Duff's Famous Wings in New York. When they say "hot," they're not joking.

Fabled fast food fixes in the U.S.

Jordan Rane, for CNNPublished 4th December 2015
(CNN) — If you're not all that particular about where you get your next quick fix of artery-glazing comfort food across the U.S.A., by all means do the Dollar Menu, Popcorn Nuggets or ThickBurger El Diablo thing at the nearest intersection.
But know this.
Any city worth its sodium probably offers a far more time-honored local fave alternative to your favorite fast food chains a bit farther down the road.
Travelers with special dietary restrictions, please scroll away immediately.
Otherwise, feel free to file these legendary local fast-ish food gems away for the next time you're in any of these four towns.

Duff's Famous Wings (Buffalo, New York)

Everyone loves a local food rivalry.
There's Detroit's chili-cheese-and-onion-smothered hotdog vendetta between longtime neighbors Lafayette Coney Island and American Coney Island.
And Philly's eternal Pat's-vs.-Geno's cheesesteak feud.
So you'd expect a similar culinary cage match in Buffalo, birthplace of the vaunted deep-fried spicy hot wings.
The owners and longtime regulars at downtown's Anchor Bar (aka "Home of the Original Chicken Wing") say the fabled hot wing was created in its kitchen in 1964 by Teressa Bellissimo.
But there's an army of local wing nuts that point to the original 1969 location of Duff's Famous Wings just outside city limits in Amherst as the place.
Other hot menu items here: jalapeno-spiked roasted popper bites and a $5.75 single serve bottle of White Zinfandel.
Also T-shirts with a best-heeded message: "Medium is hot. Medium-hot is very hot. Hot is very very hot."
Duff's Famous Wings, 3651 Sheridan Dr., Amherst, NY; +1 716 834 6234

The Apple Pan (Los Angeles)

The Apple Pan: Trust us, the burger is every bit as irresistable as the boysenberry pie.
Even in a Western city with probably one of the country's highest vegans-per-capita ratios, you'd think the old-timey lunch darling of cheeseburger 'n pie would be easy enough to get right.
Not so.
For a furiously fast and tasty burger, there's the soulful Double-Double at beloved chain In-N-Out.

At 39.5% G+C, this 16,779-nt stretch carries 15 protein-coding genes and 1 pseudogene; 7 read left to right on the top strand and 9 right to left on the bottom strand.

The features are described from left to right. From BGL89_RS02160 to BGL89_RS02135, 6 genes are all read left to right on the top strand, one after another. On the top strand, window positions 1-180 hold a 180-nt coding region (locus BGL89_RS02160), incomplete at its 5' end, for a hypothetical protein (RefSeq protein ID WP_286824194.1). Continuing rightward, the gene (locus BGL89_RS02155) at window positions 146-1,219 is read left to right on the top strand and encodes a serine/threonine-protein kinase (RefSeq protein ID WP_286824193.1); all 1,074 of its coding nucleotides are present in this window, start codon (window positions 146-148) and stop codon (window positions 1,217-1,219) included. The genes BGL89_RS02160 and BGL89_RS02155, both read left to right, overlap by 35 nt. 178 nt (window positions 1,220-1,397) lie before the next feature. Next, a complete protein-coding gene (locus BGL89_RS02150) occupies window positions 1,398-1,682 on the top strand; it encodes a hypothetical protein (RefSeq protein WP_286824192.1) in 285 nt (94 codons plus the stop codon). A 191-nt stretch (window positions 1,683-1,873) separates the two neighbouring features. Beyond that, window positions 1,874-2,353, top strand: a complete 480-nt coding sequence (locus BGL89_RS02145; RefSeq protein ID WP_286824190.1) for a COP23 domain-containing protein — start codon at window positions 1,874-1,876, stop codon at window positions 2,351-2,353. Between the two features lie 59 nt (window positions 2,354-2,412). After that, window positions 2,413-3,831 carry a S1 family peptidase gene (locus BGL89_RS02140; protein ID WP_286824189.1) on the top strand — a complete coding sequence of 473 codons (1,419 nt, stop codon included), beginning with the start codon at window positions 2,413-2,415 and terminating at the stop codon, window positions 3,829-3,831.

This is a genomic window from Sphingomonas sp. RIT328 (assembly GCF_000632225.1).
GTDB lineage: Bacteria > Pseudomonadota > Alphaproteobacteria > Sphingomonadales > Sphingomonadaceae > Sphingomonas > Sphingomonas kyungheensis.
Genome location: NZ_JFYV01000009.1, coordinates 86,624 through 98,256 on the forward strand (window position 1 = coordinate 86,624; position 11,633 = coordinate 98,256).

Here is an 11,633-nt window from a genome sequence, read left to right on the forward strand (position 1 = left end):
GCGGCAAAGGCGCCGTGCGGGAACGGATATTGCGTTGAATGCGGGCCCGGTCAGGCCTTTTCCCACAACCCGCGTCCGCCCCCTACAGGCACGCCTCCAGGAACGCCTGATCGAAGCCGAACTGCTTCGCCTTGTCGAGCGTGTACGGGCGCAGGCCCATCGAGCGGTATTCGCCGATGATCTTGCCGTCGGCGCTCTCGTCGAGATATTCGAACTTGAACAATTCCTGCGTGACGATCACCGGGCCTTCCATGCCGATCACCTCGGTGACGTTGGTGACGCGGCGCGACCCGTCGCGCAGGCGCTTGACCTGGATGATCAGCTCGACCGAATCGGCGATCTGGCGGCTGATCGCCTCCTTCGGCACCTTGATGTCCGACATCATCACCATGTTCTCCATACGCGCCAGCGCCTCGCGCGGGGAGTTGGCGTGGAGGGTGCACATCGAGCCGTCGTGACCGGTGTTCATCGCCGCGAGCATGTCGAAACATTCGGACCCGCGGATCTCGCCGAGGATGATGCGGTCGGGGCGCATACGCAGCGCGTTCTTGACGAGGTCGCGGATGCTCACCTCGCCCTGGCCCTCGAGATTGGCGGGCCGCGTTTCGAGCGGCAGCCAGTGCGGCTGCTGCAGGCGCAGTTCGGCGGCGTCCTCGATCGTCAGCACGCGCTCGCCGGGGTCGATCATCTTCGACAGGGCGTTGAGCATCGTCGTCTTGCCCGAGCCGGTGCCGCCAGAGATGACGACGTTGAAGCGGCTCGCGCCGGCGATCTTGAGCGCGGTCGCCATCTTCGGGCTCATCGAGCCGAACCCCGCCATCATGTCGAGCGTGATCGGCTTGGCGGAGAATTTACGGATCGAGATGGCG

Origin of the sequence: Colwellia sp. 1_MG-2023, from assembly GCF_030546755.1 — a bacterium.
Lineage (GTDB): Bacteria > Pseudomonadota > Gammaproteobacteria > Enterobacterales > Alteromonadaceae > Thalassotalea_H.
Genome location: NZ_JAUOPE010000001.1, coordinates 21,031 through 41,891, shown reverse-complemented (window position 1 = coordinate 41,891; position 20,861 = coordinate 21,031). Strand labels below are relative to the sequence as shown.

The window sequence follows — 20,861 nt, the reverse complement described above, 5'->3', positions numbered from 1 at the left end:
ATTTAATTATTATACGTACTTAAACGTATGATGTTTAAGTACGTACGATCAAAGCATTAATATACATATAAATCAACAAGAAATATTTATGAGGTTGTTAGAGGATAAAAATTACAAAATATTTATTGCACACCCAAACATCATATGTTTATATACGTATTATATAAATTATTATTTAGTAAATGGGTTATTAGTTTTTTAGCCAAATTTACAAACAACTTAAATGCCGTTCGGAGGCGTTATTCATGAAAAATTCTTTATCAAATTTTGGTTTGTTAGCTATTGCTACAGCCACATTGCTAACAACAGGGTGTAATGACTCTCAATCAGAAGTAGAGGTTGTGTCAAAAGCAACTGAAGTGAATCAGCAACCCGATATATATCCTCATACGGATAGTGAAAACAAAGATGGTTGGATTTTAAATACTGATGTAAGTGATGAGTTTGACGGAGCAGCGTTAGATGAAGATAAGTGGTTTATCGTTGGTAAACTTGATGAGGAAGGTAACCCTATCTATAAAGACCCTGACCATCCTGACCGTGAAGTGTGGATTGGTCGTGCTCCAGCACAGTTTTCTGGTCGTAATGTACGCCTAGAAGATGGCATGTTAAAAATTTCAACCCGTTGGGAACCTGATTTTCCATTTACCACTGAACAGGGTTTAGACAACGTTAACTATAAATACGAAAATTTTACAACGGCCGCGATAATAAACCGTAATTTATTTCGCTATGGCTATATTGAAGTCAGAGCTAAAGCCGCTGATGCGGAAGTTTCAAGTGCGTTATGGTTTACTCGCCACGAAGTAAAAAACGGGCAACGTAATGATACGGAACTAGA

But, alas, no pie.
For the whole enlightened shebang in one place, you have to line up (against the back wall, please) at The Apple Pan.
The small clapboard building furnished with a screen door and 20 barstools has been serving the city's best hickory burger and warm apple pie a la mode since 1947.
If the ramshackle atmosphere seems strangely out of place in this gentrified West LA 'hood, it's because this crowded dive and its no-nonsense waiters predate everything around it.
The Apple Pan (no website), 10801 West Pico Blvd., Los Angeles; +1 310 475 3585

Brocato's Sandwich Shop (Tampa, Florida)

Sweet ham, salty roast pork, fatty salami, oozy Swiss cheese, tangy mustard, snappy pickle on authentic, mildly crunchy Cuban bread with a butter smear.
Back in the day, the Cuban sandwich was simply called the "mixto" for its meat combo.
Today, order this classic at a hundred noisy counters, chef-driven food trucks and crusty Floridian taverns between Tampa (where it's been hailed the city's "official sandwich") and Miami (where debates with Tampa about the sandwich's rightful birthplace still smolder) and you'll get something different every time.
The best Cuban sandwich?
That's another debate that won't be put to rest anytime soon.
A good place to start, however, is in Tampa's historic district, Ybor City -- home to enough 7th Avenue Cubano shrines to last many satisfying lunches.
These include the state's oldest restaurant, The Columbia, which makes its signature version on vintage Cuban bread from equally revered La Segunda Central Bakery nearby.
But for the most generously portioned Cuban sandwich experience of the bunch, many nod to the hefty creation at Brocato's Sandwich Shop -- a roadhouse-style Tampa fixture dating to 1948.
Four Cubano sizes here start with a stocky six-inch and peak with a 15-inch goliath called "Joe's Special."

Al's #1 Italian Beef (Chicago)

Maybe on the other side of the Atlantic an Italian beef sandwich is from Italy.
In the United States, they're raised in Chicago.
And, if you're a purist, from Al's #1 Italian Beef.
And if you're a real purist from Al's original 1964 "Historic Little Italy" Taylor Street location.
There are now nearly a dozen suburban knockoffs throughout the state -- as well as in California, Las Vegas and Texas.
Here, impossibly thin slices of top sirloin are cooked in their own juices with a hint of garlic and spices before being piled high on a French roll and laced with either cooked bell peppers or giardiniera, a mouth-tingling vegetable relish.
There are three outdoor tables at the original Al's, and there are hotdogs on the menu, but these are not to be fooled with.
The thing to do is lean over the counter with jus-drenched hand. Cuz dat's how it's done here.
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